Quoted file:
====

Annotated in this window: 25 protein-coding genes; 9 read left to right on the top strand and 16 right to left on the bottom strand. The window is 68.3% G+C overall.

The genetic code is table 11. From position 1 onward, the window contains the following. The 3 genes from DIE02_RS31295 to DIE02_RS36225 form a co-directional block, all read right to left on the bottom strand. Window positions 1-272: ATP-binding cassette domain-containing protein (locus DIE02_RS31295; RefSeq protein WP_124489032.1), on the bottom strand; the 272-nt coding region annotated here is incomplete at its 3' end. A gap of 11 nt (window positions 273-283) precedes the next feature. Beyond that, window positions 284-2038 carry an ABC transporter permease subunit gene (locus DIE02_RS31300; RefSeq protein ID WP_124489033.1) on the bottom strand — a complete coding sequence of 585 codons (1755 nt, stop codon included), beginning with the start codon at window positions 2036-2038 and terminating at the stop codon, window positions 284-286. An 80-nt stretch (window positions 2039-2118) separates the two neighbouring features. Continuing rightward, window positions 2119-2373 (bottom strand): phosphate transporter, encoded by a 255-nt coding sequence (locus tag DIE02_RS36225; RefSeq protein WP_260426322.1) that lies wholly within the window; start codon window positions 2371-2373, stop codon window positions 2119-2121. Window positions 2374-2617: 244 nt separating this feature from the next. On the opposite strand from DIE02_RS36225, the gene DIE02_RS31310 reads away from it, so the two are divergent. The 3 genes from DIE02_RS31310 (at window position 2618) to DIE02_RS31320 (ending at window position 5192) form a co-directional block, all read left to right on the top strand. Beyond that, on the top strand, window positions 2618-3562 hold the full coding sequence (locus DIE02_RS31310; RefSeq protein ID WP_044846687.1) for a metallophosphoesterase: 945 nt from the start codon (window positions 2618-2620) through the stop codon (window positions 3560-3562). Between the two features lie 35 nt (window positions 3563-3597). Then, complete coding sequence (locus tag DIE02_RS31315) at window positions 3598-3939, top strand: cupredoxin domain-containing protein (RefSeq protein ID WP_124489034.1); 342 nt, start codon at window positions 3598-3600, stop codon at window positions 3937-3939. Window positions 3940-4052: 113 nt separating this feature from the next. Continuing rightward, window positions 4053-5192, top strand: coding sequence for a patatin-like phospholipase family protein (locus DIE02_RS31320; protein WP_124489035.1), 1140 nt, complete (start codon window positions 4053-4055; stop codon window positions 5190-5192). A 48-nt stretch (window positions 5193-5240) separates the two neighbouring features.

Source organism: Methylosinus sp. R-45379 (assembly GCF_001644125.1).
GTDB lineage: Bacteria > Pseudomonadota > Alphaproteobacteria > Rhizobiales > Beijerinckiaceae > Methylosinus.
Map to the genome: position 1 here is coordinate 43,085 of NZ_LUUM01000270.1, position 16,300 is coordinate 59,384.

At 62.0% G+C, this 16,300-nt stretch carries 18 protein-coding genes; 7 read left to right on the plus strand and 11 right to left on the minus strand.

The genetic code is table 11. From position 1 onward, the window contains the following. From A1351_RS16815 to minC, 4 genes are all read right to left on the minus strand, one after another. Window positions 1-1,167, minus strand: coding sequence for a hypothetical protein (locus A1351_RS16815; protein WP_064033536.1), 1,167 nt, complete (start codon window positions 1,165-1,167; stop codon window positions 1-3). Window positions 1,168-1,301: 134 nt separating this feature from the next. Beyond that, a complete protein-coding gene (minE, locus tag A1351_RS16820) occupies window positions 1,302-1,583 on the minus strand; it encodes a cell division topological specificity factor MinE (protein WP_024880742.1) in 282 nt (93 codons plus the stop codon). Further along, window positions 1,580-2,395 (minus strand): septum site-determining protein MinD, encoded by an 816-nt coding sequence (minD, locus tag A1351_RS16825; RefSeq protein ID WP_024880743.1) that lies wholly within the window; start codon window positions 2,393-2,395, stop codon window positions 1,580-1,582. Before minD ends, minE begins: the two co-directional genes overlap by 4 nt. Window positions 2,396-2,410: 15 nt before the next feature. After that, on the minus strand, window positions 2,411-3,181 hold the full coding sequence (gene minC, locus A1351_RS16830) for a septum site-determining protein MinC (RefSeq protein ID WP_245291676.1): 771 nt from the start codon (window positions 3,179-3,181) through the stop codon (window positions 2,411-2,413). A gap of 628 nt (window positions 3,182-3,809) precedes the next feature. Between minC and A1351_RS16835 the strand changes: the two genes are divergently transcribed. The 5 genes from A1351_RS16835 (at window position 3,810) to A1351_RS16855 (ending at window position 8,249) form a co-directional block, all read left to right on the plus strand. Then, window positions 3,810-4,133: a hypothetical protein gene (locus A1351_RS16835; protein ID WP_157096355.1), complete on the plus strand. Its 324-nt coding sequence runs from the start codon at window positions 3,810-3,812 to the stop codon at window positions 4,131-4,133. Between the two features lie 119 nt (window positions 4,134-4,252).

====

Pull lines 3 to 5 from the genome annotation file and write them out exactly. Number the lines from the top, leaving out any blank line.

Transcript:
Source organism: Methylosinus sp. R-45379 (assembly GCF_001644125.1).
GTDB lineage: Bacteria > Pseudomonadota > Alphaproteobacteria > Rhizobiales > Beijerinckiaceae > Methylosinus.
Map to the genome: position 1 here is coordinate 43,085 of NZ_LUUM01000270.1, position 16,300 is coordinate 59,384.